Black seed is a plant. People have used the seed to make medicine for over 2000 years. It was even discovered in the tomb of King Tut.
Historically, black seed has been used for headache, toothache, nasal congestion, and intestinal worms. It has also been used for “pink eye” (conjunctivitis), pockets of infection (abscesses), and parasites.
Today, black seed is used for treating digestive tract conditions including gas, colic, diarrhea, dysentery, constipation, and hemorrhoids. It is also used for respiratory conditions including asthma, allergies, cough, bronchitis, emphysema, flu, swine flu, and congestion.
Other uses include lowering blood pressure, lowering cholesterol levels, treating cancer, and boosting the immune system. You may read that a patent has been issued to cover the use of black seed to improve immunity, but don't be misled. The presence of a patent doesn't mean black seed has been shown to be effective for this use.
Women use black seed for birth control, to start menstruation, and to increase milk flow.
Black seed is sometimes used in combination with cysteine, vitamin E, and saffron to ease the side effects of a chemotherapy drug called cisplatin.
Some people apply black seed directly to the skin for joint pain (rheumatism), headache, and certain skin conditions.
In foods, black seed is used as a flavoring or spice.
How it works
There is some scientific evidence to suggest that black seed might help boost the immune system, fight cancer, prevent pregnancy, and lessen allergic reactions by acting as an antihistamine, but there isn't enough information in humans yet.
Research suggests that taking black seed extract by mouth improves coughing, wheezing, and lung function in people with asthma. However, black seed may not be as effective as the drugs theophylline or salbutamol.
Black seed, when taken by mouth in small quantities, such as a flavoring for foods, is LIKELY SAFE for most people
Black seed oil and black seed extract are POSSIBLY SAFE when medical amounts are used short-term. There isn't enough information to know if larger, medicinal quantities are safe. Black seed can cause allergic rashes when applied to the skin.
Pregnancy and breast-feeding: Black seed seems to be safe infoodamounts during pregnancy. But taking larger medicinal amounts isLIKELY UNSAFE. Black seed can slow down or stop theuterusfrom contracting.
Not much is known about the safety of using black seed during breast-feeding. Stay on the safe side and avoid use.
Children: Black seed oil is POSSIBLY SAFE for children when taken by mouth short-term and in recommended amounts.
Bleeding disorders: Black seed might slow blood clotting and increase the risk of bleeding. In theory, black seed might make bleeding disorders worse.
Diabetes: Black seed might lower blood sugar levels in some people. Watch for signs of low blood sugar (hypoglycemia) and monitor your blood sugar carefully if you have diabetes and use black seed.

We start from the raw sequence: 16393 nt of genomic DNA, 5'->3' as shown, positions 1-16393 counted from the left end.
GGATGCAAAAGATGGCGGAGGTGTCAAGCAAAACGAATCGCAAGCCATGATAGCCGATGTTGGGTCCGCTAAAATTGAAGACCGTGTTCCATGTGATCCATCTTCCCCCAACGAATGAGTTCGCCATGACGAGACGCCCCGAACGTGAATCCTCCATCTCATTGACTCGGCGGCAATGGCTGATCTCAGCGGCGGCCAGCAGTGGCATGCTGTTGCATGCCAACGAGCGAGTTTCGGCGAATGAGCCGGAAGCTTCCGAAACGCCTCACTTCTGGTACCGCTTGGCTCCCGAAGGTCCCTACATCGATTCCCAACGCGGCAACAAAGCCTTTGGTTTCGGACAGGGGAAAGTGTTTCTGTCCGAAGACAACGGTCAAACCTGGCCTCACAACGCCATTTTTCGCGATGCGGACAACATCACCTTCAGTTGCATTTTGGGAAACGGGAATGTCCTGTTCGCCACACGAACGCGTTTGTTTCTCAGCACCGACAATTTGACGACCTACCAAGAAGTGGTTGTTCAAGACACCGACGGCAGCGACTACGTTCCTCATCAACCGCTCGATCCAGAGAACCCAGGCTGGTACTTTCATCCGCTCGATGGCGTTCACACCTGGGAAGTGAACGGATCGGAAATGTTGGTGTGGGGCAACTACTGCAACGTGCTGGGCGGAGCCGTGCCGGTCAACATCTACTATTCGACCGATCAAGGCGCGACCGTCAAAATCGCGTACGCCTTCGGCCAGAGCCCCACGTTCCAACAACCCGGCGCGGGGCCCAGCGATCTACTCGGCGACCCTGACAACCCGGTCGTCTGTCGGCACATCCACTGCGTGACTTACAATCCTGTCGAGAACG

Low blood pressure: Black seed might lower blood pressure. In theory, taking black seed might make blood pressure become too low in people with low blood pressure.
Surgery: Black seed might slow blood clotting, reduce blood sugar, and increase sleepiness in some people. In theory, black seed might increase the risk for bleeding and interfere with blood sugar control and anesthesia during and after surgical procedures. Stop using black seed at least two weeks before a scheduled surgery.
ModerateMedications for diabetes (Antidiabetes drugs)
Black seed might lower blood sugar in some people. Diabetes medications are also used to lower blood sugar. Taking black seed along with diabetes medications might cause your blood sugar to go too low. Monitor your blood sugar closely. The dose of your diabetes medication might need to be changed. br/>Some medications used for diabetes include glimepiride (Amaryl), glyburide (DiaBeta, Glynase PresTab, Micronase), insulin, metformin (Glucophage), pioglitazone (Actos), rosiglitazone (Avandia), and others.Sedative medications (CNS depressants)
Black seed might increase the immune system. By increasing the immune system, black seed might decrease the effectiveness of medications that decrease the immune system.Some medications that decrease the immune system include include azathioprine (Imuran), basiliximab (Simulect), cyclosporine (Neoral, Sandimmune), daclizumab (Zenapax), muromonab-CD3 (OKT3, Orthoclone OKT3), mycophenolate (CellCept), tacrolimus (FK506, Prograf), sirolimus (Rapamune), prednisone (Deltasone, Orasone), corticosteroids (glucocorticoids), and others.Black seed might slow blood clotting. Taking black seed along with medications that also slow blood clotting might increase the chances of bruising and bleeding.Some medications that slow blood clotting include aspirin, clopidogrel (Plavix), nonsteroidal anti-inflammatory drugs (NSAIDs) such as diclofenac (Voltaren, Cataflam, others), ibuprofen (Advil, Motrin, others), naproxen (Anaprox, Naprosyn, others), dalteparin (Fragmin), enoxaparin (Lovenox), heparin, warfarin (Coumadin), and others.Black seed might decrease blood pressure in some people. Taking black seed along with medications used for lowering high blood pressure might cause your blood pressure to go too low. Do not take too much black seed if you are taking medications for high blood pressure.Some medications for high blood pressure include nifedipine (Adalat, Procardia), verapamil (Calan, Isoptin, Verelan), diltiazem (Cardizem), isradipine (DynaCirc), felodipine (Plendil), amlodipine (Norvasc), and others.Black seed might cause sleepiness and drowsiness. Medications that cause sleepiness are called sedatives. Using black seed along with sedative medications might cause too much sleepiness.Some sedative medications include Some sedative medications include clonazepam (Klonopin), lorazepam (Ativan), phenobarbital (Donnatal), zolpidem (Ambien), and others.